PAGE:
Base Isolation for Earthquake Resistance
This document includes two activities related to earthquake base isolation. Learners explore earthquake hazards and damage to buildings by constructing model buildings and subjecting the buildings to ground vibration (shaking similar to earthquake vibrations) on a small shake table. Base isolation a powerful tool for earthquake engineering. It is meant to enable a building to survive a potentially devastating seismic impact through a proper initial design or subsequent modifications. The buildings are constructed by two- or three-person learner teams.
Skills and concepts that students must have mastered
Learners should know what earthquakes are.
How the activity is situated in the course
This activity can largely stand alone once learners know what earthquakes are. However in a larger unit on earthquakes it should probably come later when the topic moves from understanding what earthquakes are to how they affect our society and address steps we can take to mitigate earthquake risk. Works well in conjunction with Build a Better Wall and BOSS Model: Building Oscillation Seismic Simulation
Content/concepts goals for this activity
Learners will be able to:
- Explain what base isolation is and different methods that are used.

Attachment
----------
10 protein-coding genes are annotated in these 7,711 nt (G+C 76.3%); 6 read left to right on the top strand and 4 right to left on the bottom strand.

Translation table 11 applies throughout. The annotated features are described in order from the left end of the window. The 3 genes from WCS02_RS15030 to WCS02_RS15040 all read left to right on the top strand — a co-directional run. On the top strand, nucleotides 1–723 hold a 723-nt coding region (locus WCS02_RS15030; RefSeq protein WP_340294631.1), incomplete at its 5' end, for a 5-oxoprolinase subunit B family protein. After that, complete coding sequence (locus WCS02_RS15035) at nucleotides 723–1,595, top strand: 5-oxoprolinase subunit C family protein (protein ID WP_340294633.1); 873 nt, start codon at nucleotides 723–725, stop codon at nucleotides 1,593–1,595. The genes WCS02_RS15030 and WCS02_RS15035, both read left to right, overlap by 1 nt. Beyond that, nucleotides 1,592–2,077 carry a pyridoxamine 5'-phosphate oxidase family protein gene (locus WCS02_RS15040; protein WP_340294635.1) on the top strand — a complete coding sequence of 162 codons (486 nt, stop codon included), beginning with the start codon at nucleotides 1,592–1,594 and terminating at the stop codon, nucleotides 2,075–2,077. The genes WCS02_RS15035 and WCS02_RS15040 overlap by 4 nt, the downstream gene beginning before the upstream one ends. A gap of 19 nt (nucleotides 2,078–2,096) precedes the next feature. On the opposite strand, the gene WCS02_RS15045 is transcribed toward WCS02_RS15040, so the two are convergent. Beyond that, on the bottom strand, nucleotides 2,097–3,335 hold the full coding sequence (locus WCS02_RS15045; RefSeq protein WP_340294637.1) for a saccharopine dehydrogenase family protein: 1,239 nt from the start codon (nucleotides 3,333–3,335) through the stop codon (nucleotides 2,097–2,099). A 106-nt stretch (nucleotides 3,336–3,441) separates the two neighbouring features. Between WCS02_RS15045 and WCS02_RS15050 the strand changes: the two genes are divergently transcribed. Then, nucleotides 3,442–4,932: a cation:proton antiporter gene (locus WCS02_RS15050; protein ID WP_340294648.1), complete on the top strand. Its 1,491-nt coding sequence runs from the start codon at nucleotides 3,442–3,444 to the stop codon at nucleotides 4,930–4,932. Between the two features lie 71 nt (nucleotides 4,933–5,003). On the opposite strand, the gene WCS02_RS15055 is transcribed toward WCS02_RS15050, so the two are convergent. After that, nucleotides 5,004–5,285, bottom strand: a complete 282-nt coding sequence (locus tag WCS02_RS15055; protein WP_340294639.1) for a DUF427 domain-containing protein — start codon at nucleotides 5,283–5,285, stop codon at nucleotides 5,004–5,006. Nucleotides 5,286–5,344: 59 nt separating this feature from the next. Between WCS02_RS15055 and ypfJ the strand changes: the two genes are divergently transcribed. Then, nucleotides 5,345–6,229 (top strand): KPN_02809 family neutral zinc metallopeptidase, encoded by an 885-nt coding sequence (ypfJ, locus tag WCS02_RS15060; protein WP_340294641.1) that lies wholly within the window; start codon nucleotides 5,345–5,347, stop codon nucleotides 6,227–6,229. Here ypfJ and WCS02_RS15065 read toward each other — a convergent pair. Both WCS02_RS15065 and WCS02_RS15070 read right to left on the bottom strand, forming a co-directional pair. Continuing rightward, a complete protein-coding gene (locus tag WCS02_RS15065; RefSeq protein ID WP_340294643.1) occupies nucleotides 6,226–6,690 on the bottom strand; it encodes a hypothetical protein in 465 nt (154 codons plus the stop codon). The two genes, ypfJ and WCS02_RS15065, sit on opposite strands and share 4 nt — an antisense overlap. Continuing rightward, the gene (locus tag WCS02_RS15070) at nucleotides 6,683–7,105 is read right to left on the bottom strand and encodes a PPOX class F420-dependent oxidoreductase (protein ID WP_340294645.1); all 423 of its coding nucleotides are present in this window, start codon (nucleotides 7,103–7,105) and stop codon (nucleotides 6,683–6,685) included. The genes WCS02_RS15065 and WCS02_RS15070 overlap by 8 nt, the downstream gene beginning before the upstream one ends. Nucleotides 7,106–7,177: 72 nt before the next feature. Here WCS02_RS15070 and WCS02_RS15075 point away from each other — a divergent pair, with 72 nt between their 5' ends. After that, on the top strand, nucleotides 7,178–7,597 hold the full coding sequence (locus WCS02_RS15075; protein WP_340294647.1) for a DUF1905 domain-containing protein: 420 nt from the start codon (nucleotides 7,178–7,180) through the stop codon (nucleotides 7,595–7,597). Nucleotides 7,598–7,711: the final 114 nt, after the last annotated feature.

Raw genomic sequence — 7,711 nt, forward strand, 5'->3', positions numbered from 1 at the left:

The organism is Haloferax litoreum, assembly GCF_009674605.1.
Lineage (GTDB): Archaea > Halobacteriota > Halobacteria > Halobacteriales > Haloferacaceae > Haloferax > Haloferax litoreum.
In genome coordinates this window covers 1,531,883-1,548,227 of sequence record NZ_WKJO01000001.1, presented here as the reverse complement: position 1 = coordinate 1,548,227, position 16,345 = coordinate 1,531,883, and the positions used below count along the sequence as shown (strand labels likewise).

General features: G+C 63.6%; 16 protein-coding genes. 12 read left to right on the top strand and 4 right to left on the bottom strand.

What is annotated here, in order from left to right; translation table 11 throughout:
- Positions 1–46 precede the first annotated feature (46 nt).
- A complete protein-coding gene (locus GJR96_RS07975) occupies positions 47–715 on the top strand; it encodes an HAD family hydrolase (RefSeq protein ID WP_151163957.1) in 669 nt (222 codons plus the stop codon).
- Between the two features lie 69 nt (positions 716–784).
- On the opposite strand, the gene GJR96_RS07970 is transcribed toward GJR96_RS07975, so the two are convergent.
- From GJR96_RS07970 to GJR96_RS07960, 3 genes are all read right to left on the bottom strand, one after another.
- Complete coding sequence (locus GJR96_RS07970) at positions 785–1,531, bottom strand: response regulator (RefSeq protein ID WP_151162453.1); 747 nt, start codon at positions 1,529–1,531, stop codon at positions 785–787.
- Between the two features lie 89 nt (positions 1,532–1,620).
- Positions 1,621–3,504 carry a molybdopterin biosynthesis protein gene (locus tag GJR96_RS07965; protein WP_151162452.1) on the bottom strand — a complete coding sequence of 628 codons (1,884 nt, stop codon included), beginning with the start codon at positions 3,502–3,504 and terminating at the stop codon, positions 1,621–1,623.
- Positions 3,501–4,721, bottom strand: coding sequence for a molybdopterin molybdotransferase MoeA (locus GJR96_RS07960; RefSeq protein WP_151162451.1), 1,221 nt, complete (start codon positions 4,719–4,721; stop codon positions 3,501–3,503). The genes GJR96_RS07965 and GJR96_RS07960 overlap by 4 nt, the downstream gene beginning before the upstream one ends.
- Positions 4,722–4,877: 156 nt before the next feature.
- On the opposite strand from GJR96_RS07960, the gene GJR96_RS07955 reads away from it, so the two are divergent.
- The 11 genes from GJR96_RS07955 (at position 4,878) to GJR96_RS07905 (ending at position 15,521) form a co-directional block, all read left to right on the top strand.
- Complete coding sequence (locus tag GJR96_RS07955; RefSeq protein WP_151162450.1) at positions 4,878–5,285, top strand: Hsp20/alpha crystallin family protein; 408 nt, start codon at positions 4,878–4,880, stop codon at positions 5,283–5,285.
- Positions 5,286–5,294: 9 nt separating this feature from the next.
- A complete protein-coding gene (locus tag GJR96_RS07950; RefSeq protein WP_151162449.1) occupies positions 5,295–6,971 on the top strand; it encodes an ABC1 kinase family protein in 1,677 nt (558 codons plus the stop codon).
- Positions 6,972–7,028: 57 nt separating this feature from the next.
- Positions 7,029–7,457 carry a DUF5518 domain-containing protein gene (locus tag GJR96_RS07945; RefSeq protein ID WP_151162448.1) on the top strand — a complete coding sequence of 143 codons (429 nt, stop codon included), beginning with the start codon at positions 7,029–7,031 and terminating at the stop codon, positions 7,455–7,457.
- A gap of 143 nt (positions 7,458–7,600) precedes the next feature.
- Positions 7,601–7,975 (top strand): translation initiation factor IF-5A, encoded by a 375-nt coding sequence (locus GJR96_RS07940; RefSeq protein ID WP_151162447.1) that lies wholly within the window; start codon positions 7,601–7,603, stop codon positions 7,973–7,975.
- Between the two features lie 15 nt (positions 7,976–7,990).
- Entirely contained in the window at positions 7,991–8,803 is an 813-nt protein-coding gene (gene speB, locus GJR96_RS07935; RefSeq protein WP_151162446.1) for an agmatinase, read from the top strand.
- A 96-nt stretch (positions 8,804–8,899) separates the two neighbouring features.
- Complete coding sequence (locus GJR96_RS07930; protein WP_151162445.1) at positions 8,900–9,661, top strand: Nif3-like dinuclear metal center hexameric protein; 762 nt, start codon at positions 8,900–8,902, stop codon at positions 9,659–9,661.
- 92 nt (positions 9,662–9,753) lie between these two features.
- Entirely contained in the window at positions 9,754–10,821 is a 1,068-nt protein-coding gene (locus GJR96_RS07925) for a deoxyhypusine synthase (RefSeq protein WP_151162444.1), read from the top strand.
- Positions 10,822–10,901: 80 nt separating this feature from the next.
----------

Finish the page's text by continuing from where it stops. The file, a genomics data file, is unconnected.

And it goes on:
Higher order thinking skills goals for this activity
- Design model buildings with base isolation elements.
- Conduct base isolation experiments and analyze results.
Other skills goals for this activity
- Working in groups
- Using physical models
Description and Teaching Materials
See attached file for educator notes, NGSS alignment, links to supporting resources, and student exercises.
Base Isolation for Earthquake Resistance Activity (Acrobat (PDF) 478kB May20 18)
- Presentation: Earthquake Basics - some concepts related to building design for earthquakes are included in this presentation
- Animation: Buildings In Earthquakes—Construction affects the intensity
Teaching Notes and Tips
See above educator notes.
Formative assessment of student understanding can be gathered from classroom observation and discussions with individuals or small groups.
The student exercise serves as the summative assessment for the activity. Some questions have clearly correct answers. Teachers can develop a simple grading scheme for open ended questions such as two points for thorough and correct answer, one point for partially correct, and zero for incorrect.